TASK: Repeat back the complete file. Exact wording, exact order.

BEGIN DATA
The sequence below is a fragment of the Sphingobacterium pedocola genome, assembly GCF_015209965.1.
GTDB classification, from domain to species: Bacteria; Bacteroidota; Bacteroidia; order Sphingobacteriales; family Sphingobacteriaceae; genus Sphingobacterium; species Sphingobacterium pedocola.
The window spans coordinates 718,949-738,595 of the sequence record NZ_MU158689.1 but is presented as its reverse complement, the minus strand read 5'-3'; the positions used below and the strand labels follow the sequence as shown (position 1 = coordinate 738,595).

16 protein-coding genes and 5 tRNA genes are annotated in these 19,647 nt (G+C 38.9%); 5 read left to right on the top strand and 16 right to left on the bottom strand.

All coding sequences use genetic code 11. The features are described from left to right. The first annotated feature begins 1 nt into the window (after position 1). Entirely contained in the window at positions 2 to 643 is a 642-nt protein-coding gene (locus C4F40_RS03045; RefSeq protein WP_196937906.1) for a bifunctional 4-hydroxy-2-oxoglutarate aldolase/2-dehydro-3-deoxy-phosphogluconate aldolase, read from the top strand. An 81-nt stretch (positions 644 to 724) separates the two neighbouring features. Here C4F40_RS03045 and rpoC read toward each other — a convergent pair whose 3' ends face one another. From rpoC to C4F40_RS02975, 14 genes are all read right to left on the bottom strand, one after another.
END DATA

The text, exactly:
The sequence below is a fragment of the Sphingobacterium pedocola genome, assembly GCF_015209965.1.
GTDB classification, from domain to species: Bacteria; Bacteroidota; Bacteroidia; order Sphingobacteriales; family Sphingobacteriaceae; genus Sphingobacterium; species Sphingobacterium pedocola.
The window spans coordinates 718,949-738,595 of the sequence record NZ_MU158689.1 but is presented as its reverse complement, the minus strand read 5'-3'; the positions used below and the strand labels follow the sequence as shown (position 1 = coordinate 738,595).

16 protein-coding genes and 5 tRNA genes are annotated in these 19,647 nt (G+C 38.9%); 5 read left to right on the top strand and 16 right to left on the bottom strand.

All coding sequences use genetic code 11. The features are described from left to right. The first annotated feature begins 1 nt into the window (after position 1). Entirely contained in the window at positions 2 to 643 is a 642-nt protein-coding gene (locus C4F40_RS03045; RefSeq protein WP_196937906.1) for a bifunctional 4-hydroxy-2-oxoglutarate aldolase/2-dehydro-3-deoxy-phosphogluconate aldolase, read from the top strand. An 81-nt stretch (positions 644 to 724) separates the two neighbouring features. Here C4F40_RS03045 and rpoC read toward each other — a convergent pair whose 3' ends face one another. From rpoC to C4F40_RS02975, 14 genes are all read right to left on the bottom strand, one after another.